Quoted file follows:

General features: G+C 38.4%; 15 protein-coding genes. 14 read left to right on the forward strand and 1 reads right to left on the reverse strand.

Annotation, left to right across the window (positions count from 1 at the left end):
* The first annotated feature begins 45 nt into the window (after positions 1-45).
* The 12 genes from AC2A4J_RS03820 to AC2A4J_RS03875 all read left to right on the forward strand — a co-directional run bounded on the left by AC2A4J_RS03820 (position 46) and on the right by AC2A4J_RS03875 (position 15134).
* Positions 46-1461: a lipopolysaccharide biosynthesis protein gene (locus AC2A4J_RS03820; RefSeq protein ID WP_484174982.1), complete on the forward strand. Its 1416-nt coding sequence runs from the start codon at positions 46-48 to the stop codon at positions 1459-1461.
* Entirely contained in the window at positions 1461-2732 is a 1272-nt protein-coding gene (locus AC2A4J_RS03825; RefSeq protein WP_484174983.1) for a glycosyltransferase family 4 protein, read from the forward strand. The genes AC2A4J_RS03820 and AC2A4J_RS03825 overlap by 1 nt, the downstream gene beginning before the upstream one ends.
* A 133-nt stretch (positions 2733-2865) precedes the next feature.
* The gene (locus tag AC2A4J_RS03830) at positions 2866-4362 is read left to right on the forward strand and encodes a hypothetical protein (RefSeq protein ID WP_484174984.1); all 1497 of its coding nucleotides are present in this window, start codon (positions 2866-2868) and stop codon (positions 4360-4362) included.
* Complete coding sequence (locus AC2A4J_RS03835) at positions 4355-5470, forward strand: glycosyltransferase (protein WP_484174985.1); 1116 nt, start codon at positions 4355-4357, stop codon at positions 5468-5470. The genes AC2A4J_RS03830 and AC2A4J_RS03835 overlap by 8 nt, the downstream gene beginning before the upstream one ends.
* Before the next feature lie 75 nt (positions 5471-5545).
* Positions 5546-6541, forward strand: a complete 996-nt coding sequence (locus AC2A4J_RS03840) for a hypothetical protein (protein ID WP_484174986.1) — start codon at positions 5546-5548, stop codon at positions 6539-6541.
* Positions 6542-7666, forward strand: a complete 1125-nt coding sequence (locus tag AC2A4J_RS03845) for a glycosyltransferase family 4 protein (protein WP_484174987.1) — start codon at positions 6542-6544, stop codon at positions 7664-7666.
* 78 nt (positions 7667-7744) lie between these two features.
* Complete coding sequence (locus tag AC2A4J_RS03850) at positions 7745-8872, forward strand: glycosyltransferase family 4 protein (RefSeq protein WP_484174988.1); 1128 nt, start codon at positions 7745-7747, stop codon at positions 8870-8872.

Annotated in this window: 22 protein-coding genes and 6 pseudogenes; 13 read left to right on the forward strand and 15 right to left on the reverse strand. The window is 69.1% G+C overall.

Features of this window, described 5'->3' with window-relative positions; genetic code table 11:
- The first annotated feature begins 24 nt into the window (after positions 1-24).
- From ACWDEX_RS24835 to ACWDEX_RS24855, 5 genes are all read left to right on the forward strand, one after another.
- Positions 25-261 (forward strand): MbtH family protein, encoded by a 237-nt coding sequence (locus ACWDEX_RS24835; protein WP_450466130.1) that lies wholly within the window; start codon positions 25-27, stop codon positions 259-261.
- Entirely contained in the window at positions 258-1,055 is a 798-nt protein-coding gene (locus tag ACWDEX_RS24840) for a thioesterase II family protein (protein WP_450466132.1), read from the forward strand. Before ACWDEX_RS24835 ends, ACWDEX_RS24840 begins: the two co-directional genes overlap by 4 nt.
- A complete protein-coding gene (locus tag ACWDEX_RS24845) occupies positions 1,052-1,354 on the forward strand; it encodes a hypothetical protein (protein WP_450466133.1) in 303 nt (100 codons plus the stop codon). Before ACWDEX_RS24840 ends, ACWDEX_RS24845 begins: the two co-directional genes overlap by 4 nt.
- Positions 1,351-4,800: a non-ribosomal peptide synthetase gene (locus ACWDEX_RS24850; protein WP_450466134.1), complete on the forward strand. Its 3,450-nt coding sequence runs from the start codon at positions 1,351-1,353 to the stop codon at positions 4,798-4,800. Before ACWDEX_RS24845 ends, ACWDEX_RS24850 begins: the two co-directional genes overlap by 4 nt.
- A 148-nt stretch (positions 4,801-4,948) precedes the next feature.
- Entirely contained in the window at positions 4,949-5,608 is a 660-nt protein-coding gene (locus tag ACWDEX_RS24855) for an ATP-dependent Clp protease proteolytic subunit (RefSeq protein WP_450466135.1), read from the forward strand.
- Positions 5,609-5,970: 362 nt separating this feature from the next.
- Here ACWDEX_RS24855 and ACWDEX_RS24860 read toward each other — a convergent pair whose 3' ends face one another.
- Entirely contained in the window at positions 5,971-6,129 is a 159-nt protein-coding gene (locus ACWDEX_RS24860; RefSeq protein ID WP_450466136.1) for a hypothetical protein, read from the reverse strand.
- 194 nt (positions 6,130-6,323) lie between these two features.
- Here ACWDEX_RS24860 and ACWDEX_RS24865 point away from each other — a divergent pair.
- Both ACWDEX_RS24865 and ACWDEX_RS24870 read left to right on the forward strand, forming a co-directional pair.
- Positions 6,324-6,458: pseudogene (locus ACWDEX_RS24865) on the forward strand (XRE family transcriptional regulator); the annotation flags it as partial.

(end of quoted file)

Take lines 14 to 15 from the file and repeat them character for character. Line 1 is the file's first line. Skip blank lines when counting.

* Complete coding sequence (locus tag AC2A4J_RS03850) at positions 7745-8872, forward strand: glycosyltransferase family 4 protein (RefSeq protein WP_484174988.1); 1128 nt, start codon at positions 7745-7747, stop codon at positions 8870-8872.

Annotated in this window: 22 protein-coding genes and 6 pseudogenes; 13 read left to right on the forward strand and 15 right to left on the reverse strand. The window is 69.1% G+C overall.